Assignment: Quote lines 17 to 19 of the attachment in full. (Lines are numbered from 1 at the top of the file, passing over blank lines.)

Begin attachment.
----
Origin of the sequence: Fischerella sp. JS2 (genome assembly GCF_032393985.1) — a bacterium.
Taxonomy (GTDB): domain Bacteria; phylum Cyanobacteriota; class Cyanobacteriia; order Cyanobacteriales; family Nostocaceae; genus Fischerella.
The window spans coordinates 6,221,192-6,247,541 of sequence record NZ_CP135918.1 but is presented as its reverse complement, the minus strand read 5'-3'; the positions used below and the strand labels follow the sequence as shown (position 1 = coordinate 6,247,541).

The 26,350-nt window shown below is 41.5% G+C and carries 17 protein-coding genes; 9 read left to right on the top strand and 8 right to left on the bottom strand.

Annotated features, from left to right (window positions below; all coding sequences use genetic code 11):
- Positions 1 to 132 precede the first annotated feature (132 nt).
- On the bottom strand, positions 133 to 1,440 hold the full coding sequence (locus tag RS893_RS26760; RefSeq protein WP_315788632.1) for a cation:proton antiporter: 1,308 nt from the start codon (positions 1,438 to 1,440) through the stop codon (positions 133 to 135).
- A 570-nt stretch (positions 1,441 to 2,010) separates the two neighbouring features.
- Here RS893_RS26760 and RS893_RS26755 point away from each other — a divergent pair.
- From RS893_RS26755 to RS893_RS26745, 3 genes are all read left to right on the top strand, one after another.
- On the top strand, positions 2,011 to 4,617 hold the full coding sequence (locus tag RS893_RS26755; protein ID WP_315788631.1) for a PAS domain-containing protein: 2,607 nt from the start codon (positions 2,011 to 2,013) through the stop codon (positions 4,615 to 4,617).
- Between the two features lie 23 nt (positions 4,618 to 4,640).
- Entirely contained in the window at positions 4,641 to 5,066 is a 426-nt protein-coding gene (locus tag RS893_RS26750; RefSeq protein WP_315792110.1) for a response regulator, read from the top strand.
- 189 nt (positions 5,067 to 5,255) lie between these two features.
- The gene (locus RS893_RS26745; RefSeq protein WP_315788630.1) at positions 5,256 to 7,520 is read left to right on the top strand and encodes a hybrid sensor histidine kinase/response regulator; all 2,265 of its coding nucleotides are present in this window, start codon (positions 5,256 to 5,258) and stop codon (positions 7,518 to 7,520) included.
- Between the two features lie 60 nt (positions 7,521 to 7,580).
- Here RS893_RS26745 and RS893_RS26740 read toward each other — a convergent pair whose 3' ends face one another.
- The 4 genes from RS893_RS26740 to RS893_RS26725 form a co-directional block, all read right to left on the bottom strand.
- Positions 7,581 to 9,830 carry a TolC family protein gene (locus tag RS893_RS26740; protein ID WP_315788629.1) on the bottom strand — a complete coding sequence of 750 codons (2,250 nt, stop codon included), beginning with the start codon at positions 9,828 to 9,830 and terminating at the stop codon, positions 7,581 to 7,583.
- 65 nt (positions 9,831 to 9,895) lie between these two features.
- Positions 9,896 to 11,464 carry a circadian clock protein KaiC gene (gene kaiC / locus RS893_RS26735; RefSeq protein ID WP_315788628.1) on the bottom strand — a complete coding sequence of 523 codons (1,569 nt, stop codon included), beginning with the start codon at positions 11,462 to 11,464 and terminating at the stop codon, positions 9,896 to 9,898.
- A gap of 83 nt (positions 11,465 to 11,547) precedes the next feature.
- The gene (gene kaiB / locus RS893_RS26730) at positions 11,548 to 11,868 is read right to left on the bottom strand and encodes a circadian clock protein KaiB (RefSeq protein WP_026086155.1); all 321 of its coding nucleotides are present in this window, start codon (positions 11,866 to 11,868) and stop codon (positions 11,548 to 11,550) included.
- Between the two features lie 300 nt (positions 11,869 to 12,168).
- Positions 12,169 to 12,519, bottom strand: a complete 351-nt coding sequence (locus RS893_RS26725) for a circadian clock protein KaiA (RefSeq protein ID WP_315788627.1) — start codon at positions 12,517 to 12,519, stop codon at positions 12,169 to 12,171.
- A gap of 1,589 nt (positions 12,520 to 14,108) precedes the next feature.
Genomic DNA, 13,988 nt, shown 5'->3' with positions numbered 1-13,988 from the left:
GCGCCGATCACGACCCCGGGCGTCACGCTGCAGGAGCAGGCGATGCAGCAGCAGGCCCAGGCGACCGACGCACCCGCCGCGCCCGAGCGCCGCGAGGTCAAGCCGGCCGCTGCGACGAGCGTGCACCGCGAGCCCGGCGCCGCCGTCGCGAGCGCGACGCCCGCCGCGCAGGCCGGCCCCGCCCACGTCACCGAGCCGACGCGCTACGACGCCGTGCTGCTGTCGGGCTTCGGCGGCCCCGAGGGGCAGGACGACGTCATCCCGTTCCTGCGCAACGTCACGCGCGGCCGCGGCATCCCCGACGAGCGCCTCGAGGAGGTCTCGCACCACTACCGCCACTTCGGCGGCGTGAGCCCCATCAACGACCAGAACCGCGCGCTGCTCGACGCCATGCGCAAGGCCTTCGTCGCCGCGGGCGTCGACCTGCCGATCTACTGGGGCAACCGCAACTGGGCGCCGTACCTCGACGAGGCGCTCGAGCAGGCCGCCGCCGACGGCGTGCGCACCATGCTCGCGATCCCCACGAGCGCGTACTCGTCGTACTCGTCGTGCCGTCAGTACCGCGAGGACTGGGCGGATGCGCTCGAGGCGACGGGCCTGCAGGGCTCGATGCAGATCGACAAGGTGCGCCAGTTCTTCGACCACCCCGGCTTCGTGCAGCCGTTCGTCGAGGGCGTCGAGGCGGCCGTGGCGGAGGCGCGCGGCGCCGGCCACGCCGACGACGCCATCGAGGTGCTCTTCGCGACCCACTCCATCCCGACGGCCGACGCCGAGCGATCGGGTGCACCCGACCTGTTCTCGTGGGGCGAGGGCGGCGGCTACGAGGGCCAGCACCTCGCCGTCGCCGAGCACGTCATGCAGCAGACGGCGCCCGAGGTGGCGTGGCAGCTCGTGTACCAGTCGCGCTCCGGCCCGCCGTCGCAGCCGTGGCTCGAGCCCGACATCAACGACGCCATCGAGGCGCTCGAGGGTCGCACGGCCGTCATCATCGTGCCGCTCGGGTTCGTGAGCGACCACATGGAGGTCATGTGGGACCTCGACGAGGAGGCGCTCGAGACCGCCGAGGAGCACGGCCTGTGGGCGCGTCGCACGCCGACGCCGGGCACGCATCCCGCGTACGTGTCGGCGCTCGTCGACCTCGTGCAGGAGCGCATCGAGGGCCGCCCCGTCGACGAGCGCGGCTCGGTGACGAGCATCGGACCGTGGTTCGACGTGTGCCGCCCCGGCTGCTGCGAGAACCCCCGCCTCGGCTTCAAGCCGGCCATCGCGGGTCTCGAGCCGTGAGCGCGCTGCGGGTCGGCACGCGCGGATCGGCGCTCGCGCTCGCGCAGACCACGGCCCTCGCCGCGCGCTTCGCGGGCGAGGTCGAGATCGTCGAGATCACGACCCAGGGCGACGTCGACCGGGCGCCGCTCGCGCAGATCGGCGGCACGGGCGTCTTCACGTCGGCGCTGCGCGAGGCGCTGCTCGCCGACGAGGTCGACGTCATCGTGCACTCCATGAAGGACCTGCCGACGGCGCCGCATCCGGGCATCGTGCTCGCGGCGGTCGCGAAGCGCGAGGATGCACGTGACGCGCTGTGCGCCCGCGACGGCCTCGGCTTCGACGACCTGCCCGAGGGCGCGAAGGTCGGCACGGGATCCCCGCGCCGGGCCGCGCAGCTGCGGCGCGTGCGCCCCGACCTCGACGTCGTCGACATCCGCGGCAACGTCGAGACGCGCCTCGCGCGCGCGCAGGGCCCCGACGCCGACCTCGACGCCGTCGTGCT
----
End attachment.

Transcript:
- Here RS893_RS26745 and RS893_RS26740 read toward each other — a convergent pair whose 3' ends face one another.
- The 4 genes from RS893_RS26740 to RS893_RS26725 form a co-directional block, all read right to left on the bottom strand.
- Positions 7,581 to 9,830 carry a TolC family protein gene (locus tag RS893_RS26740; protein ID WP_315788629.1) on the bottom strand — a complete coding sequence of 750 codons (2,250 nt, stop codon included), beginning with the start codon at positions 9,828 to 9,830 and terminating at the stop codon, positions 7,581 to 7,583.